Here to end health coach poverty


Why You Need To Raise Your Self-Worth To Succeed In Your Business With Maria Tan

TWCK 130 Maria | Raise Your Self-Worth

If you want to make good money, then you need to raise your self-worth. Kendra Perry introduces Maria Tan, known as THE Business Coach for Misfits. Maria explains that if you don’t feel good about yourself as a new entrepreneur, there is no way that you can make good money. Plus, you may give up too soon when you’re just starting out. But you see, the only way you really fail in businesses is when you give up. So you have to be firm in your self-worth separate from your business. Tune in to learn more!

Listen to the podcast here


Why You Need To Raise Your Self-Worth To Succeed In Your Business With Maria Tan

I’m stoked because I’m hanging out with Maria Tan and we are talking about the magical, beautiful intersection between self-worth, money, and business. This is a big thing. A lot of people don’t realize that when they start a business that it can be a triggering and uncomfortable experience. Businesses don’t get grown in your comfort zone. When you’re in your discomfort, a lot of things can come up.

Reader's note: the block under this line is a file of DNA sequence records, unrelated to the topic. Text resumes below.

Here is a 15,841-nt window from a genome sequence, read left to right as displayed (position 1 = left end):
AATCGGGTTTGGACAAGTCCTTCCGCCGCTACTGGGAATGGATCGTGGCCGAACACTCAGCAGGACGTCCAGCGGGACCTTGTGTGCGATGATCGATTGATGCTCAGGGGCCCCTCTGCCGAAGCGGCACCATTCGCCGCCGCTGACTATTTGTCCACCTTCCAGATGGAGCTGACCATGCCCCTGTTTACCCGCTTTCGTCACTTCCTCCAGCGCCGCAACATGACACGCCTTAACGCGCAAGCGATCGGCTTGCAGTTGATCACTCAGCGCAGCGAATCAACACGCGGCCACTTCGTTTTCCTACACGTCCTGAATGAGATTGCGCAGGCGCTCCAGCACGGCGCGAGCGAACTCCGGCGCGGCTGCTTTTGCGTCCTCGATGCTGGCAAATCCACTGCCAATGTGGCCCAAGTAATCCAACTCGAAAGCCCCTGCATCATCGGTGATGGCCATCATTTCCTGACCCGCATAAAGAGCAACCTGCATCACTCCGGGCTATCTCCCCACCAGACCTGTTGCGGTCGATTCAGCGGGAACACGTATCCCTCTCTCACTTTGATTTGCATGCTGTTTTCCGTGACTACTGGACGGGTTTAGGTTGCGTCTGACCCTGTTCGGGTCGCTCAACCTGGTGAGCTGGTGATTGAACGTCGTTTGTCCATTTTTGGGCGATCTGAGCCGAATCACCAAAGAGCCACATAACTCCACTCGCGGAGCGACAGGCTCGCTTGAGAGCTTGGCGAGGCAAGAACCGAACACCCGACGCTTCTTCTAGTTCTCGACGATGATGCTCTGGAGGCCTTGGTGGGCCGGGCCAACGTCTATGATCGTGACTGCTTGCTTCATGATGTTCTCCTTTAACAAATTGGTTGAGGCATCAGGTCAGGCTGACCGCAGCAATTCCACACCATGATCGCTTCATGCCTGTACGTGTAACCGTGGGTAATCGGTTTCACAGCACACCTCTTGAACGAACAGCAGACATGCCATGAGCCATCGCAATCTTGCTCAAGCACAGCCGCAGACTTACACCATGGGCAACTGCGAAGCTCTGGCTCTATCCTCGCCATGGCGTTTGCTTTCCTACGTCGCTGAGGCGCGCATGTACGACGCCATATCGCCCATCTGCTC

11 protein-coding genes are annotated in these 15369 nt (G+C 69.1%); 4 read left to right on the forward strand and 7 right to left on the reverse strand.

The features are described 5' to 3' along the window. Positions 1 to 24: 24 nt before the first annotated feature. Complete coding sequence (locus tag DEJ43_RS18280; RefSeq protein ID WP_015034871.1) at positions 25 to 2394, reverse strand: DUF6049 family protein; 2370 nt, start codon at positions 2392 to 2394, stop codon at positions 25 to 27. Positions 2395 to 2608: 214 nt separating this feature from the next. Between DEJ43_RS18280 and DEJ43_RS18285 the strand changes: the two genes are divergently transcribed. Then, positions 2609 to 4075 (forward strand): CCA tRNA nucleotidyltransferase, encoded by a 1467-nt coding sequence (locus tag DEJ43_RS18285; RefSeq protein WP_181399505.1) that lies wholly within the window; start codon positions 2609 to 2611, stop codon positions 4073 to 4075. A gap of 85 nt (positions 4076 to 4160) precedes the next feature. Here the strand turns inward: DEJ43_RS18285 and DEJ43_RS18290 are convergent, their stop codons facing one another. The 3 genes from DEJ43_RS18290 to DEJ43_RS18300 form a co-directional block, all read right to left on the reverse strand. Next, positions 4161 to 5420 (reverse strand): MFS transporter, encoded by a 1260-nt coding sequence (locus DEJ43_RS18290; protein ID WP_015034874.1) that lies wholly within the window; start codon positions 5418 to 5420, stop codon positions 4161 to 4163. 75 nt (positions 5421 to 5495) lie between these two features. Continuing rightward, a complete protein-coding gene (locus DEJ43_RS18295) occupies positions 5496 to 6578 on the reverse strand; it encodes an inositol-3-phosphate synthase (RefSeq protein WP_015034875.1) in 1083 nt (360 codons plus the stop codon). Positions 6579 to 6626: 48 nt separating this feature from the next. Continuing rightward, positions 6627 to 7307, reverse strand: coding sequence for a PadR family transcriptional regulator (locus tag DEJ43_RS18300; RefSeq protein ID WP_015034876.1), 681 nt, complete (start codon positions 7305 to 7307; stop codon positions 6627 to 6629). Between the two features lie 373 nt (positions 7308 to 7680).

A thing that a lot of us do, and I did this too, is we tie our entire self-worth into our business. We make ourselves our business and what ultimately ends up happening is when things don’t go wrong, it ends up meaning something about us. It’s like an attack on ourselves. When I was doing this, I had a launch that didn’t go well, where I got rejected on a sales call or whatever it was. It would lead to this dialogue where I was telling myself, “I sucked. I wasn’t good enough. What business did I have doing this?” Maybe this can sound a little bit familiar to you now. A lot of us go through this.